Prosecutors also displayed FLDS priesthood records showing the older girl was in Texas on the dates she could have conceived a child with Jeffs when she was 15. A DNA expert testified Monday there is better than a 99 percent probability Jeffs is the father of her child, born in 2005.
Despite the FLDS marriage records, an expert on Texas family law testified Jeffs was not legally married to either girl, "under any stretch of the imagination."
As he has for days, Jeffs who is acting as his own attorney after firing his high-profile defense team made numerous objections citing religious grounds, invasion of privacy, breaking a sacred trust and accusing the court of persecuting him and his followers.
Jeffs launched a flurry of objections when Hanna began reading dictations from Jeffs regarding property that would later become the YFZ Ranch in Eldorado.
"The court is allowing open use of the Lord's name for religious deceit," Jeffs said at one point before Walther stopped proceedings, ordered the jury out of the courtroom and called a recess.
On Monday, prosecutors submitted dozens of pictures of both alleged victims, including a photograph of the older girl holding a baby in her arms, while pregnant, and posing with a portrait of Jeffs along with another pregnant sister wife. In other photos, Jeffs is shown cuddling and kissing the alleged 12-year-old victim.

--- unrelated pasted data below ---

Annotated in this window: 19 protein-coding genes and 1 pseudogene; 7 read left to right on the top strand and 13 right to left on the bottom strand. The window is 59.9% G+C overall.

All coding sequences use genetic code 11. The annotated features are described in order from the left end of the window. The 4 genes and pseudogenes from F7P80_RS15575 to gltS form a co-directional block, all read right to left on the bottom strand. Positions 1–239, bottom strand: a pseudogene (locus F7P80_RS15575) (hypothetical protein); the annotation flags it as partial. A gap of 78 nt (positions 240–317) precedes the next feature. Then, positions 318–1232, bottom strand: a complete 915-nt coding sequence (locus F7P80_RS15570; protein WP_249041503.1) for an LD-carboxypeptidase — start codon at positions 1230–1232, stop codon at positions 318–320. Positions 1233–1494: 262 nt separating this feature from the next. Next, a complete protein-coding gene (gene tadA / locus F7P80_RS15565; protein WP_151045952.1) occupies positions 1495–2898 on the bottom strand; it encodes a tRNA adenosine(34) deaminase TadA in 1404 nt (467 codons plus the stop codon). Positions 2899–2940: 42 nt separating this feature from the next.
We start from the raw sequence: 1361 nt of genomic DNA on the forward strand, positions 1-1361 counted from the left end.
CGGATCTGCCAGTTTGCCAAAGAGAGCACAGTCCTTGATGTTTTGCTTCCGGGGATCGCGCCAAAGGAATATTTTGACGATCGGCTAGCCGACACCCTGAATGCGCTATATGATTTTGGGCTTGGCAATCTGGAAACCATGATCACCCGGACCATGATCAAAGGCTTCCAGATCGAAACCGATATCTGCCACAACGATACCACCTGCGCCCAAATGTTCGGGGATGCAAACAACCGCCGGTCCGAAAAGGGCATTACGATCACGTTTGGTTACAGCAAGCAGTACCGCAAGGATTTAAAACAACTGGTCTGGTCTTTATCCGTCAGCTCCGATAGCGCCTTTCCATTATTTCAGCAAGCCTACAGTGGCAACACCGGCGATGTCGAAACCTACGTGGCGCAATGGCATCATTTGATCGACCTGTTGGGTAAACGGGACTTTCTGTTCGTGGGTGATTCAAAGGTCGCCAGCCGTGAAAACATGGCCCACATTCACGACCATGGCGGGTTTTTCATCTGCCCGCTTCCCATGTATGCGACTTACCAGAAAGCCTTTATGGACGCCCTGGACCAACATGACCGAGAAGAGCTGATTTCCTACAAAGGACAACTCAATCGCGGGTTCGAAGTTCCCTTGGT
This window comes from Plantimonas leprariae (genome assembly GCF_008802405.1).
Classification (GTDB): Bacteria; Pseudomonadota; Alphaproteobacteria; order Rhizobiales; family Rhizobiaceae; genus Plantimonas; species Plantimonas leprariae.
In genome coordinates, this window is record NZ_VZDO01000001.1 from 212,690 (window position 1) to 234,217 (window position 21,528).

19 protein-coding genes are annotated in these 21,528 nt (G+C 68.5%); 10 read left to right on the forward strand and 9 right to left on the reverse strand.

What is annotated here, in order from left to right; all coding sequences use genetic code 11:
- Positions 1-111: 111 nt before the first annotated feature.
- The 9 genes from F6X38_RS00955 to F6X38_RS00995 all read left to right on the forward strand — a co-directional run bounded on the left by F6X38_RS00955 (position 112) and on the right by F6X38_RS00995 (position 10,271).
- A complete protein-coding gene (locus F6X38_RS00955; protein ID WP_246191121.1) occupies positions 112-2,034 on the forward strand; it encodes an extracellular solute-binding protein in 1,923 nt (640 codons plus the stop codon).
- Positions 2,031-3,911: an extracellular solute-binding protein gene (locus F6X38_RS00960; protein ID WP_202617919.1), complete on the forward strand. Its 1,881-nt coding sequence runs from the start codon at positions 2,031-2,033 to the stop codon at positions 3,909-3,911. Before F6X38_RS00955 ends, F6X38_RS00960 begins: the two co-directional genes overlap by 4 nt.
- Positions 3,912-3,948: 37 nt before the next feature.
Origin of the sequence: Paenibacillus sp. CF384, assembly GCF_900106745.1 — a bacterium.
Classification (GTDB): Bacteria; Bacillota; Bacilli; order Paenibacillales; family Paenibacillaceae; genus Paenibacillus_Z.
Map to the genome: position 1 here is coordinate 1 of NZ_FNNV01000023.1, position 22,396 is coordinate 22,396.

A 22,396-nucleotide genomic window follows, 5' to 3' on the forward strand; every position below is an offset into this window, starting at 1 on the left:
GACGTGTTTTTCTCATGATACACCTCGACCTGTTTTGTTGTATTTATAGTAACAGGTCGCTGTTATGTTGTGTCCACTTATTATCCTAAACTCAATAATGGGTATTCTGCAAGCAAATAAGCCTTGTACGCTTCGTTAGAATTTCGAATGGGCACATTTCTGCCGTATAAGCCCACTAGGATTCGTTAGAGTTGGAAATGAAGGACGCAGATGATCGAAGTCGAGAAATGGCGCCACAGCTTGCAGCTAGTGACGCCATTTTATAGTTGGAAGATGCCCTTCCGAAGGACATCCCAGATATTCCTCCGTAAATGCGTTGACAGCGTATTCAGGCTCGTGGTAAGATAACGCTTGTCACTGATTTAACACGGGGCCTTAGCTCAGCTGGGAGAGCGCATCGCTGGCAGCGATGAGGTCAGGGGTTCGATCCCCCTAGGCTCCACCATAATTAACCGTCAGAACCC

Jeffs is charged with one count each of sexual abuse of a child and aggravated sexual abuse of a child.
If found guilty, Jeffs will be sentenced by the same Texas jury in a proceeding where prosecutors may present evidence of hundreds of other so-called bad acts, including at least 10 other underage marriages to Jeffs that authorities have introduced in other courts. The penalty imposed could be up to life in prison.
Also Tuesday, Walther announced that a regional judge had not only denied Jeffs' Monday motion to remove her from the case which contained biblical threats but also ordered Jeffs to reimburse the state of Texas for the cost of defending his recusal motion.
Court recessed at 9:13 p.m. local time Tuesday with the prosecution still not yet finished presenting its case.